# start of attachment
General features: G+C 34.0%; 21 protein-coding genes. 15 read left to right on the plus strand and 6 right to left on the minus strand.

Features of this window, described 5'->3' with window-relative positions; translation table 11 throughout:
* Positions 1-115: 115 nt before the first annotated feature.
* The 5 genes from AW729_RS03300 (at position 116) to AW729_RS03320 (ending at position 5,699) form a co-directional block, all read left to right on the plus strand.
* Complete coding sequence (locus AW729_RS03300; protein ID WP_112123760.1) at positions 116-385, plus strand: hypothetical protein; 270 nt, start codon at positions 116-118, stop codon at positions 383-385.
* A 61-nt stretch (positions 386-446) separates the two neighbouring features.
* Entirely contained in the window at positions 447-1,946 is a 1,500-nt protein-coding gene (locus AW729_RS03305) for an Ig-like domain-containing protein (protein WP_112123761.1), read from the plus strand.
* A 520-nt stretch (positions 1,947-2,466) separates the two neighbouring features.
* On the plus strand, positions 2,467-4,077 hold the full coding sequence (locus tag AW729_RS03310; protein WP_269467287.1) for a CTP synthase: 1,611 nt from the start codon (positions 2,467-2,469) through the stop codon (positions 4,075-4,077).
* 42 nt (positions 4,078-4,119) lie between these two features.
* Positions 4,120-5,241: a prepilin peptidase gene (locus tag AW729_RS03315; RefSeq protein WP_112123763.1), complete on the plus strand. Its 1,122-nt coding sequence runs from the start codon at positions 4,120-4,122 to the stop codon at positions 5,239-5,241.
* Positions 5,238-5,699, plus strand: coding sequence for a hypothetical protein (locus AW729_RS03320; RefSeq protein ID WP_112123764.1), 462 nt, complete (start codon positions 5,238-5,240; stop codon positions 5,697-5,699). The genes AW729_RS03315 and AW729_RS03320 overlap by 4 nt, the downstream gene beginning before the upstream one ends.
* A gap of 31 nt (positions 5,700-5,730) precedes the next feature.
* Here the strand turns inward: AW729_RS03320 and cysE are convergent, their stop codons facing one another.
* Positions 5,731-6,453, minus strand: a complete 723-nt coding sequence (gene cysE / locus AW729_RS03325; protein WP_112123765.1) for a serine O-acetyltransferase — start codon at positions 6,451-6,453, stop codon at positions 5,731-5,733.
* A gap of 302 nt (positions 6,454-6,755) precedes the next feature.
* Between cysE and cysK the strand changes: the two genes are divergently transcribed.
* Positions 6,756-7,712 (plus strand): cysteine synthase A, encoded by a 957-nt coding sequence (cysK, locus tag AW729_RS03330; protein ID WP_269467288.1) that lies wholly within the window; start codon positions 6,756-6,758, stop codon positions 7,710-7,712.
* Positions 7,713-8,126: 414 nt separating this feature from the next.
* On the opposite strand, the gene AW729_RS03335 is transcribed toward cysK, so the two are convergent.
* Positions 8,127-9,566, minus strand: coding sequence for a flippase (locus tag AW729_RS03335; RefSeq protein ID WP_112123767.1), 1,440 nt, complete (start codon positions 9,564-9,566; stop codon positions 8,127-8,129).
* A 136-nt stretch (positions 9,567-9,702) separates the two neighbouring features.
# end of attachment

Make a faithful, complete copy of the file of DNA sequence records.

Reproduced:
General features: G+C 34.0%; 21 protein-coding genes. 15 read left to right on the plus strand and 6 right to left on the minus strand.

Features of this window, described 5'->3' with window-relative positions; translation table 11 throughout:
* Positions 1-115: 115 nt before the first annotated feature.
* The 5 genes from AW729_RS03300 (at position 116) to AW729_RS03320 (ending at position 5,699) form a co-directional block, all read left to right on the plus strand.
* Complete coding sequence (locus AW729_RS03300; protein ID WP_112123760.1) at positions 116-385, plus strand: hypothetical protein; 270 nt, start codon at positions 116-118, stop codon at positions 383-385.
* A 61-nt stretch (positions 386-446) separates the two neighbouring features.
* Entirely contained in the window at positions 447-1,946 is a 1,500-nt protein-coding gene (locus AW729_RS03305) for an Ig-like domain-containing protein (protein WP_112123761.1), read from the plus strand.
* A 520-nt stretch (positions 1,947-2,466) separates the two neighbouring features.
* On the plus strand, positions 2,467-4,077 hold the full coding sequence (locus tag AW729_RS03310; protein WP_269467287.1) for a CTP synthase: 1,611 nt from the start codon (positions 2,467-2,469) through the stop codon (positions 4,075-4,077).
* 42 nt (positions 4,078-4,119) lie between these two features.
* Positions 4,120-5,241: a prepilin peptidase gene (locus tag AW729_RS03315; RefSeq protein WP_112123763.1), complete on the plus strand. Its 1,122-nt coding sequence runs from the start codon at positions 4,120-4,122 to the stop codon at positions 5,239-5,241.
* Positions 5,238-5,699, plus strand: coding sequence for a hypothetical protein (locus AW729_RS03320; RefSeq protein ID WP_112123764.1), 462 nt, complete (start codon positions 5,238-5,240; stop codon positions 5,697-5,699). The genes AW729_RS03315 and AW729_RS03320 overlap by 4 nt, the downstream gene beginning before the upstream one ends.
* A gap of 31 nt (positions 5,700-5,730) precedes the next feature.
* Here the strand turns inward: AW729_RS03320 and cysE are convergent, their stop codons facing one another.
* Positions 5,731-6,453, minus strand: a complete 723-nt coding sequence (gene cysE / locus AW729_RS03325; protein WP_112123765.1) for a serine O-acetyltransferase — start codon at positions 6,451-6,453, stop codon at positions 5,731-5,733.
* A gap of 302 nt (positions 6,454-6,755) precedes the next feature.
* Between cysE and cysK the strand changes: the two genes are divergently transcribed.
* Positions 6,756-7,712 (plus strand): cysteine synthase A, encoded by a 957-nt coding sequence (cysK, locus tag AW729_RS03330; protein ID WP_269467288.1) that lies wholly within the window; start codon positions 6,756-6,758, stop codon positions 7,710-7,712.
* Positions 7,713-8,126: 414 nt separating this feature from the next.
* On the opposite strand, the gene AW729_RS03335 is transcribed toward cysK, so the two are convergent.
* Positions 8,127-9,566, minus strand: coding sequence for a flippase (locus tag AW729_RS03335; RefSeq protein ID WP_112123767.1), 1,440 nt, complete (start codon positions 9,564-9,566; stop codon positions 8,127-8,129).
* A 136-nt stretch (positions 9,567-9,702) separates the two neighbouring features.